Across the country, the men and women who make things in America are working tirelessly to combat the COVID-19 pandemic. At ID4A Technologies, a global manufacturing technology and industrial automation company based in San Francisco, California, that effort takes many forms as its leadership leverages funds, high-tech infrastructure, advanced manufacturing capabilities and global networks to support frontline workers and vulnerable communities.
ID4A is approaching the challenge in two ways. First, it is supporting the manufacturing and distribution of critical medical devices and health care products. The organization has already donated $5 million from its profits and raised a total of $30 million from shareholders and its leaders are collaborating with partners in 25 countries to rapidly increase the production and distribution of essential products and devices that support frontline workers. Second, the company is supporting hard-hit individuals in their own community by donating $1 million to 10 schools for underserved students in the San Francisco Bay Area, which will help provide critical services for more than 3,000 low-income children and their families.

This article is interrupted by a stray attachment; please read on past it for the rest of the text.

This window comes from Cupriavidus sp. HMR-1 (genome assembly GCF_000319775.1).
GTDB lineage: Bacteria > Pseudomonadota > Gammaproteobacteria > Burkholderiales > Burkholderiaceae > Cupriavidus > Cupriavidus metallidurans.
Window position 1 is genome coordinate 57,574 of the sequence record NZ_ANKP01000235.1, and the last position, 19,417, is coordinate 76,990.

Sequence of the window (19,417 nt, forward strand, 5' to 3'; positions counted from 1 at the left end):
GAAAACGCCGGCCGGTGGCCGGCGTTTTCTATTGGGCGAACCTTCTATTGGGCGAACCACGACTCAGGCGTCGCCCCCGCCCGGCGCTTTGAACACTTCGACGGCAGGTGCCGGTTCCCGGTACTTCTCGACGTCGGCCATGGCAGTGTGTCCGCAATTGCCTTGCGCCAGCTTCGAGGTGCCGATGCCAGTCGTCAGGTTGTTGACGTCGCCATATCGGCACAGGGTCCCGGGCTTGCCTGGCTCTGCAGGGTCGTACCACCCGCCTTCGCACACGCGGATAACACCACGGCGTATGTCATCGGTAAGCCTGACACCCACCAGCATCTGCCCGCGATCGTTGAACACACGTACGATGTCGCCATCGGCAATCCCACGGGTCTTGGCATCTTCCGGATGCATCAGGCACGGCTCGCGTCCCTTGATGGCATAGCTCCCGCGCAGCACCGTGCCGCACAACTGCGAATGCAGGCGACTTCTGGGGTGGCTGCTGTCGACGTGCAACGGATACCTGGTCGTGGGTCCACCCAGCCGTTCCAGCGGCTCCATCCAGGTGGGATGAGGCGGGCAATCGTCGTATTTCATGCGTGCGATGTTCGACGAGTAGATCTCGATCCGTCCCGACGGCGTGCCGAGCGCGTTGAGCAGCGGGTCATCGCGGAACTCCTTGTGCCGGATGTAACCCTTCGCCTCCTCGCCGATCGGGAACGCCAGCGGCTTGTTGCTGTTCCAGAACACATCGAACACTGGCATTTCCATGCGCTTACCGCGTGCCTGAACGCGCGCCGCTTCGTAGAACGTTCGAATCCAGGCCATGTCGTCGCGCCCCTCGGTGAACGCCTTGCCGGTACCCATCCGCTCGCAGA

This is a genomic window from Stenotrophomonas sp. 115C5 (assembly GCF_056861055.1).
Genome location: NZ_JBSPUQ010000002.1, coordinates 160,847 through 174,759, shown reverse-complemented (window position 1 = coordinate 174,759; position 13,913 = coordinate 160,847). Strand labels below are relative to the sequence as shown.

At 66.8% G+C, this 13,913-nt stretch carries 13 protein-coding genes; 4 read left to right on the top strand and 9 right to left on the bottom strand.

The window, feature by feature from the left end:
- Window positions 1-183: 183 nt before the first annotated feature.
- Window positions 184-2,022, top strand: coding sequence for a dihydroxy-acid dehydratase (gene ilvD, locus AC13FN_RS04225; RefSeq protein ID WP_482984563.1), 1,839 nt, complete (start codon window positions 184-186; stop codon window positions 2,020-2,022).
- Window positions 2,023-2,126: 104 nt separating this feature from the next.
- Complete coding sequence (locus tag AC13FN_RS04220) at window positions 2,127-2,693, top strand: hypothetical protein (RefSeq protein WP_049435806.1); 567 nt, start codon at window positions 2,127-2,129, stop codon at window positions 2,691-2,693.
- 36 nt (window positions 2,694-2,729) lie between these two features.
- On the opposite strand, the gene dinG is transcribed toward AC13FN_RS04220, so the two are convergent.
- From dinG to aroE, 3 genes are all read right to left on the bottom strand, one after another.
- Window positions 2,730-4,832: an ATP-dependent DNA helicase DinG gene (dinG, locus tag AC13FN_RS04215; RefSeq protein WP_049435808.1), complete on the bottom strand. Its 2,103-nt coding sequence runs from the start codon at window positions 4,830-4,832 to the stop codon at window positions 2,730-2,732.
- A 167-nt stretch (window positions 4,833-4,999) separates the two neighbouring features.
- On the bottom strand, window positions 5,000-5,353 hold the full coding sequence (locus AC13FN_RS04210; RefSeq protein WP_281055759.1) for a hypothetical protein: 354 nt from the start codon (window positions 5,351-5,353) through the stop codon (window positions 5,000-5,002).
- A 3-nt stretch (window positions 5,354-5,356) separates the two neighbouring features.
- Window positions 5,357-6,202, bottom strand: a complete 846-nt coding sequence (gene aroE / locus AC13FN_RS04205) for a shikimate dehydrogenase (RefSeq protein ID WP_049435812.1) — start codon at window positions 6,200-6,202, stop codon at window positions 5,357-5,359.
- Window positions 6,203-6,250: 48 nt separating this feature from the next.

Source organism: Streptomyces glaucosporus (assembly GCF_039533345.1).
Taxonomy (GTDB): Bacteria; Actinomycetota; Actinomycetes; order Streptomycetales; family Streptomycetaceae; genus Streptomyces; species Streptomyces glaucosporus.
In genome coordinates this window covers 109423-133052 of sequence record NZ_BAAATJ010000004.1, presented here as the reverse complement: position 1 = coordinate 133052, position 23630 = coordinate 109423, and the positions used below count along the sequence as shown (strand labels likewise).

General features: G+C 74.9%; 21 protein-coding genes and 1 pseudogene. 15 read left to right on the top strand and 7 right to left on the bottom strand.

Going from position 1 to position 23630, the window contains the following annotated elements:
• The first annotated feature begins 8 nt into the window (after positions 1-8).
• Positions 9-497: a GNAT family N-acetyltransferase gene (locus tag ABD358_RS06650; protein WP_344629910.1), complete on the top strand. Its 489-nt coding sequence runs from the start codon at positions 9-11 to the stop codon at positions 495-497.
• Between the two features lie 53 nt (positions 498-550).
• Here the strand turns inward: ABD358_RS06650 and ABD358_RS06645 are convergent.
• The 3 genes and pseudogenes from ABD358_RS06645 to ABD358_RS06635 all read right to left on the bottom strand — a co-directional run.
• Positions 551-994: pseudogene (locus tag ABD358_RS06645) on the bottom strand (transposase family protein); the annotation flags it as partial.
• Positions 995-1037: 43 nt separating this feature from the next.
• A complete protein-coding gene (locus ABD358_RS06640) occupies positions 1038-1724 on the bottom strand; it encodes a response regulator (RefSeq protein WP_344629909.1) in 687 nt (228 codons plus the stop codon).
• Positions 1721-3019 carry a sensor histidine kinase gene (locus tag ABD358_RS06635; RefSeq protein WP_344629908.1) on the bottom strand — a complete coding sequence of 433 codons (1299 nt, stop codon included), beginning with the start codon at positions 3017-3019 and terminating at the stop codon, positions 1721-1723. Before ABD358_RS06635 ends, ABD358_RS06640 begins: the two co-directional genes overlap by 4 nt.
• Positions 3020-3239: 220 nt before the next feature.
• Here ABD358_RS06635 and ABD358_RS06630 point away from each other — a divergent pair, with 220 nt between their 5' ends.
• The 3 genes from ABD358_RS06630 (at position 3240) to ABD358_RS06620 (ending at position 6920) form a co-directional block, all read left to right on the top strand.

“Industry leaders have an opportunity to step up and contribute in impactful ways, whether it is by donating supplies, providing funds to relief efforts, supporting their employees or helping their communities get through the COVID-19 crisis,” said ID4A Technologies CEO and Founder Rania Hoteit. “Now is the time to demonstrate a heroic leadership and a bold mindset to not only persevere but innovate, drive and thrive.”
This year, The Manufacturing Institute, the National Association of Manufacturers’ workforce and education partner, named Hoteit a 2020 STEP Ahead Award honoree. This distinction recognizes women in Science, Technology, Engineering and Production careers who exemplify leadership excellence within their companies.
In addition to working directly on COVID-19 response, ID4A Technologies is assisting other manufacturers with new work configurations. For example, it’s helping other manufacturers reconfigure processes to support social distancing, secure networks and control systems, implement safety measures to protect field workers, support shifts toward remote work and alter product lines to increase the production of medical devices, ventilators and protective gear.
“Although COVID-19 is impacting every business in one way or another, there are unique pressures that the manufacturing industry is facing,” said Hoteit. “If health care workers are the front line heroes fighting against this global pandemic, manufacturing workers are the hidden heroes meeting the large-scale production demand from consumers and ensuring the world has all the supplies and the products it needs to survive, operate, connect and stay safe.”
“Across the country, the men and women who make things in America are delivering for their communities and their country,” said National Association of Manufacturers President and CEO Jay Timmons. “I could not be prouder of their incredible work, or more grateful for their commitment to the cause.”